After countless years of GCSE students annotating their way through the pages of American literature such as John Steinbeck’s Of Mice and Men, Harper Lee’s To Kill A Mockingbird and Maya Angelou’s I Know Why the Caged Bird Sings, change is underway. Michael Gove’s new guidelines, which recommend the benefits of British literature over that of our stateside cousins, have ruffled the pages of many a student, teacher and parent.

Gove claims that this shift towards a more traditional curriculum stems not from a lack of value in the American canon – despite holding a personal distaste for the aforementioned novella which is arguably Steinbeck’s magnum opus – but a desire to broaden the range of material read by teenagers. I’m not entirely certain that this makes any sense. Surely the inclusion of books from across the pond only increases the arsenal from which schools take their pick?

Admittedly, there is perhaps a lack of variation in the literature opted for by many English departments. I, for one, count myself as one of the lucky few who managed to reach the end of Of Mice and Men without experiencing the unfortunate (SPOILER) George-shoots-Lennie spoiler scrawled across the title page by a particularly sadistic ex-Lit student. However, having read a commonly-studied book does not decrease its worth! Just think how many times Romeo and Juliet has found itself up for autopsy in a GCSE classroom. Of Mice and Men, unless I am very much mistaken, was written in English, without doubt a major qualifier for insertion into the suggested reading list. Many of the English language’s best works were written by authors of the American persuasion. Indeed, in the BBC’s 2003 Big Read, which compiled a list of Britain’s best-loved novels according to the public, there are four American contributions in the top twenty alone. We are already facing a generation to whom the names “Jo”, “Beth” “Meg” and “Amy” in sequence mean nothing, despite the immense global fame Little Women enjoys, so why rob them further of what is perhaps their only contact with American literature?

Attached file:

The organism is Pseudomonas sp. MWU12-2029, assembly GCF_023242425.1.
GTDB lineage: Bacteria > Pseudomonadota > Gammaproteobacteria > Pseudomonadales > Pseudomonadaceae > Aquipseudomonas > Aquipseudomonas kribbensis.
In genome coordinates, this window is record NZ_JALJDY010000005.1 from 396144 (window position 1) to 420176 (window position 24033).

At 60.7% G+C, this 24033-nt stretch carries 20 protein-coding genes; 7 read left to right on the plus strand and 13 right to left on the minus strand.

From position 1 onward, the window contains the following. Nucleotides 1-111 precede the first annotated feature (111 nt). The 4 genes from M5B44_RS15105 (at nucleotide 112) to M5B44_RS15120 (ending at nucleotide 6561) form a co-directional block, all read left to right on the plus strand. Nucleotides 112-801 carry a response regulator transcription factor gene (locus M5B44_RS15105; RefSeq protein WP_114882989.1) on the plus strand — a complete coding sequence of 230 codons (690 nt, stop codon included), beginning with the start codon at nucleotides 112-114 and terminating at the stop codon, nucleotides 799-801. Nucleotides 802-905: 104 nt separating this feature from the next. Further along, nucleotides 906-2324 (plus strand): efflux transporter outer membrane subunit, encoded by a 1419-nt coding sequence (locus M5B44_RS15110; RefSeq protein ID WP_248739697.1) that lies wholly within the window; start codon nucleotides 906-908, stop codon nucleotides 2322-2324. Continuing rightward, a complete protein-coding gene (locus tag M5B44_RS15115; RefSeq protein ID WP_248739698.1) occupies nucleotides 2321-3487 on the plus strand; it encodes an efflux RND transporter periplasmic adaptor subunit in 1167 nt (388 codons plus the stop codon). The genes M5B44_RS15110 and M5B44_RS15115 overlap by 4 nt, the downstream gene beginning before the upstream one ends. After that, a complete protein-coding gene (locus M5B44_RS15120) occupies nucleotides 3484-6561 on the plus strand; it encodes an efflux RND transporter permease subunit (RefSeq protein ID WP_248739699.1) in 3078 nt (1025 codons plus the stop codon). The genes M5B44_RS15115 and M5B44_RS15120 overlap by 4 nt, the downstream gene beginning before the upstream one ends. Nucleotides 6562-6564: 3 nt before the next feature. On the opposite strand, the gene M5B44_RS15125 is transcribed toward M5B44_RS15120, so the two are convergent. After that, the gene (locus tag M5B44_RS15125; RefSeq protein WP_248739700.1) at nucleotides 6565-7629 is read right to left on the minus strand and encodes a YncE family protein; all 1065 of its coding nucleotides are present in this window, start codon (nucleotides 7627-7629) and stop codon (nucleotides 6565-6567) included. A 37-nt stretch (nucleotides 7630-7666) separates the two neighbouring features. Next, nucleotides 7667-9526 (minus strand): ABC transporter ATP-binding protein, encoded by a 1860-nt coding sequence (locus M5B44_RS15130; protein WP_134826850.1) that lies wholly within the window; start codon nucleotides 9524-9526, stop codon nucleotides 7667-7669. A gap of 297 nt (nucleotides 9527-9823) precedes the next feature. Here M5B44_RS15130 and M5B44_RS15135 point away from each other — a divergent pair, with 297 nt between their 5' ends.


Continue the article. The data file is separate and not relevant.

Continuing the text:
Don’t get me wrong. Gove is right to emphasise the significance of British novelists. I grew up on a literary diet of Harry Potter and Enid Blyton, and I’m fairly sure Pride and Prejudice is tattooed on the inside of my skull. Nevertheless, I believe there is only gain to be made by drawing on the collective libraries of two nations. Yes, maybe this undermines the pertinence of English Literature, but nobody ever said it had to be British English.

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Sian Collins

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Bibliophile, logophile, linguaphile, philomath, big fan of dictionaries and thesauri. French student, more than a little pretentious.